It’s a familiar joke that people are obsessed with talking about food and sharing food photos on social media. But researchers at the University of Arizona had the idea to use public Twitter data to study the language of food. And they found that trends in the Twitter data were predictive of what was actually going on in different regions.
The group based its analysis, published last month in arXiv, on more than 3 million food-related tweets. Using natural language processing algorithms, the researchers were able to predict things like the percentage of a state's population that is overweight, and the rate of diagnosed diabetes.
Mihai Surdeanu, a natural language analysis researcher who worked on the study, said:
Can you actually predict the risk of diabetes and overweight distributions looking at the entire subset of Twitter that focuses on food? It turns out you kind of can. We’re not solving the problem yet, but we do much much better than the baseline. So there is definitely predictive power behind the language of food.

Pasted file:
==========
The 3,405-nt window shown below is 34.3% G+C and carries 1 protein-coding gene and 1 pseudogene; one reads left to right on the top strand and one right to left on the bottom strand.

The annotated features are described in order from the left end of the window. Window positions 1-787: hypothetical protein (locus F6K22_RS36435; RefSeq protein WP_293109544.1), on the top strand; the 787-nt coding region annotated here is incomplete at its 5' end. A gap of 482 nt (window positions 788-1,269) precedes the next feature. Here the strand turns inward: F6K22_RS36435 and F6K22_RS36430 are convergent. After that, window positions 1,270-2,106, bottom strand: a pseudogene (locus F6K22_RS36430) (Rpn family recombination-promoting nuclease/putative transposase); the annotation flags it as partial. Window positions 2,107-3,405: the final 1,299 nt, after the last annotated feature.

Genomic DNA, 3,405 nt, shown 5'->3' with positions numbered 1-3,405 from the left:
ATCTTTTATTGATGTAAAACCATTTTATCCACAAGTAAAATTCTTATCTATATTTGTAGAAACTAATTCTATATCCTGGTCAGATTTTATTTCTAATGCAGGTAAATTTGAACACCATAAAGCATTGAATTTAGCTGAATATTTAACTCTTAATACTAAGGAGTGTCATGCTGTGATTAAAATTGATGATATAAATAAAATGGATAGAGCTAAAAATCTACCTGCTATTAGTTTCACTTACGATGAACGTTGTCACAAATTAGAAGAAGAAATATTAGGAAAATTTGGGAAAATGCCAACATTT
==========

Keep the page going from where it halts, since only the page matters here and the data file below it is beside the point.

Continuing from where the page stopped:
Surdeanu and the other researchers broke the data down in all different geographic ways to see what food words could predict and with what degree of accuracy on the city, state, and regional levels. The state level was where the group could most accurately predict things like population diabetes rate, but the group could predict where blocks of tweets were coming from within the 15 most populous cities in the country.
Applying natural language processing to food words seems to be a trend. Surdeanu's former boss at Stanford, Dan Jurafsky, wrote for Slate last month about his research on the linguistic characteristics of food words.
The results of the Arizona study are promising, so the group plans to move forward with refining its models and testing them on other data sets.
“There's the detection phase and there's the intervention phase,” Surdeanu said. ”If you find out that, say, this neighborhood or this city is at higher risk of diabetes than the rest of the state, can you do something in terms of public health to improve that? That's the goal of this work. And of course everybody likes maps!”